Michael Gove's controversial adviser Dominic Cummings 'quits to open new free school'

He has gained reputation as ruthless and passionate advocate of Education Secretary's reforms

Dominic Cummings, who, under Education Secretary Michael Gove, was blamed by civil servants for creating an “us-and-them, aggressive, intimidating culture” within his department, will quit his post by the year’s end.

He has proved to be one of the most divisive figures in Whitehall, with the Department for Education’s attempts to slim down its workforce by 1,000 people leading to one senior official saying “DfE probably now stands for Dump F***ing Everyone”.

He is not above using similar colourful language himself – as highlighted by an internal grievance report prepared for a tribunal. In the document, the complainant said that exchanges with Mr Cummings were “more reminiscent of an episode of ‘The Thick Of It’ than a reflection of acceptable behaviour of employees of the Department for Education”.

He has also previously been blamed for leaking details of a private meeting about policy failures held by Mr Gove with the Prime Minister and the Chancellor. Anger over his rumoured indiscretion led to him being vetoed for the post of a special adviser to Gove by the then Downing Street chief of press Andy Coulson.

Mr Cummings came to work with Mr Gove after serving at the New Schools Network charity, set up to help with applications by parents and local groups to set up free schools. He quickly gained a reputation as a ruthless and passionate advocate of Mr Gove’s education reforms, crossing swords with those who have criticised the plans, suggesting that journalists scrutinising policy are either lying or in need of mental health treatment. Complaining about a comment article in The Independent which said the paper had incurred his “wrath”, Mr Cummings also implied that both Mr Garner and another reporter, Chris Cook of the Financial Times, needed counselling.

He wrote: “Either (a) you really think that counts as ‘wrath’ in which case you should speak to Chris Cook about a good therapist or (b) you know it’s absurd but were ordered to write something about spads and that’s the best you could do because you know I never call and shout at you.”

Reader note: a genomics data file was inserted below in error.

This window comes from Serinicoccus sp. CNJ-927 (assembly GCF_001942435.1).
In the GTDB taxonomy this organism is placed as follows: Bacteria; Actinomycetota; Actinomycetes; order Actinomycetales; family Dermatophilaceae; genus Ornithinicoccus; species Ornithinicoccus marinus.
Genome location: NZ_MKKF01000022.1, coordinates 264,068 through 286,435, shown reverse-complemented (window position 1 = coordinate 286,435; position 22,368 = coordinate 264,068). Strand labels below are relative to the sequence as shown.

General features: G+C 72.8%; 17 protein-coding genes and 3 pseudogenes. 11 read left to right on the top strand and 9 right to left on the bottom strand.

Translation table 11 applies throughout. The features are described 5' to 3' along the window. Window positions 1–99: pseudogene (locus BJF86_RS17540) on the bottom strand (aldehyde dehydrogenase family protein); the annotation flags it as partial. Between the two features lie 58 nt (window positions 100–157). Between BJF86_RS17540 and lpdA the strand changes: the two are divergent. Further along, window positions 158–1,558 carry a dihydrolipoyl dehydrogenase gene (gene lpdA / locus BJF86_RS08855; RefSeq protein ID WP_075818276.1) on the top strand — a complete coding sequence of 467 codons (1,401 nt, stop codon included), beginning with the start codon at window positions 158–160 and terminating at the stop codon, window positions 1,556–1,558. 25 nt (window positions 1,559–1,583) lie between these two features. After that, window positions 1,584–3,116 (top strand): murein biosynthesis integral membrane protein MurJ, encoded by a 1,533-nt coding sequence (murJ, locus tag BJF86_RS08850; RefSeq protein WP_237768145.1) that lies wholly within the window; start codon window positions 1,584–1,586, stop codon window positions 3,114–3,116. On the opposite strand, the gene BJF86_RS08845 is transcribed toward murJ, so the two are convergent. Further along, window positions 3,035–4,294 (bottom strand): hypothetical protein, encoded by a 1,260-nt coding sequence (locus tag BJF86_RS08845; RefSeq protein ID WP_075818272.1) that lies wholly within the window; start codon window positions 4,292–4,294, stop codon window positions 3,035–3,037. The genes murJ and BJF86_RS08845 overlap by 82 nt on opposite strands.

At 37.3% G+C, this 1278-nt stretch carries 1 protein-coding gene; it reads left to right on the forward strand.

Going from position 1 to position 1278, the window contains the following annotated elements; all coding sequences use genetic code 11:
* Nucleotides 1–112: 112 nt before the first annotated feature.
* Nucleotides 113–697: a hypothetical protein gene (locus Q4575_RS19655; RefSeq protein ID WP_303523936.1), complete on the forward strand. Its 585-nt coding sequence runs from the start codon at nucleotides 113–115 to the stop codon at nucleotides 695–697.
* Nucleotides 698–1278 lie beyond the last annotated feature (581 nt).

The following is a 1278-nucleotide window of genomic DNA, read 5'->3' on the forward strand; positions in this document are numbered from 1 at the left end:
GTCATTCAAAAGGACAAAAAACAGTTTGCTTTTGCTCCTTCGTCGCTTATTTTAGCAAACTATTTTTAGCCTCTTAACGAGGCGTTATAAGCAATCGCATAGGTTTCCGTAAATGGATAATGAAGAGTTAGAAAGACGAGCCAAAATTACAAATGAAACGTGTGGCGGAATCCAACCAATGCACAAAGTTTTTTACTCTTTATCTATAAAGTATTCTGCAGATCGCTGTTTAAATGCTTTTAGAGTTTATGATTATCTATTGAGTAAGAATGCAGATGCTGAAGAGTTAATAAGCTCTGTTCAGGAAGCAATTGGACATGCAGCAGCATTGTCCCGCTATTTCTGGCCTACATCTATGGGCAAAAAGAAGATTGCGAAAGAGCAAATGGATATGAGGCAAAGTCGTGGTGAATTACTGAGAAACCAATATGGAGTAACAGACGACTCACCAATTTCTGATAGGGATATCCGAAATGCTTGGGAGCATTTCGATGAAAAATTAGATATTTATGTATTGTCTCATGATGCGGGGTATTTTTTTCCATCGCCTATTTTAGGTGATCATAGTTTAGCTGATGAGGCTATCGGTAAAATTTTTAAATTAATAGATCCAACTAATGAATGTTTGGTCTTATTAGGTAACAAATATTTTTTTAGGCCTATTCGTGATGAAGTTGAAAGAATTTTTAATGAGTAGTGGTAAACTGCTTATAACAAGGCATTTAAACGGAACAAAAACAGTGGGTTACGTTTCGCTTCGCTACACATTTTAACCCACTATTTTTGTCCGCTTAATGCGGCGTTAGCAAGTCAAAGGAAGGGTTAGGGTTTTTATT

Subsequently asked to explain the email, he replied: “The Independent seems to be on a kamikaze mission to go bust as fast as possible by writing ludicrous and dishonest stories.”

Last night Mr Cummings told The Independent he was planning to leave his job to give time to prepare a successor for the role. He said he had not yet decided what to do next but was interested in helping free schools and getting involved in other educational developments “outside politics”.

Mr Cummings is the second darling of the Conservative party to be linked with free schools in the space of 24 hours. Katherine Birbalsingh – who gained a standing ovation when she criticised state education at a Tory party conference three years ago but was sacked by her school as a result – is also thought to be planning to open a free school in north London.

Meanwhile, one of the free schools reopened yesterday, after it was closed during an Ofsted inspection last week. A statement from the Al-Madinah Muslim school in Derby said that the decision to close the school related to “a short-term health and safety issue” that had now been fully resolved.

Start your day with The Independent, sign up for daily news emails
Life and Style
Steve Shaw shows Kate how to get wet behind the ears and how to align her neck
healthSteven Shaw - the 'Buddha of Breaststroke' - applies Alexander Technique to the watery sport
Arts and Entertainment
The sight of a bucking bronco in the shape of a pink penis was too much for Hollywood actor and gay rights supporter Martin Sheen, prompting him to boycott a scene in the TV series Grace and Frankie
tv
Sport
footballShirt then goes on sale on Gumtree
Voices
Terry Sue-Patt as Benny in the BBC children’s soap ‘Grange Hill’
voicesGrace Dent on Grange Hill and Terry Sue-Patt
Have you tried new the Independent Digital Edition apps?
News
ebookA unique anthology of reporting and analysis of a crucial period of history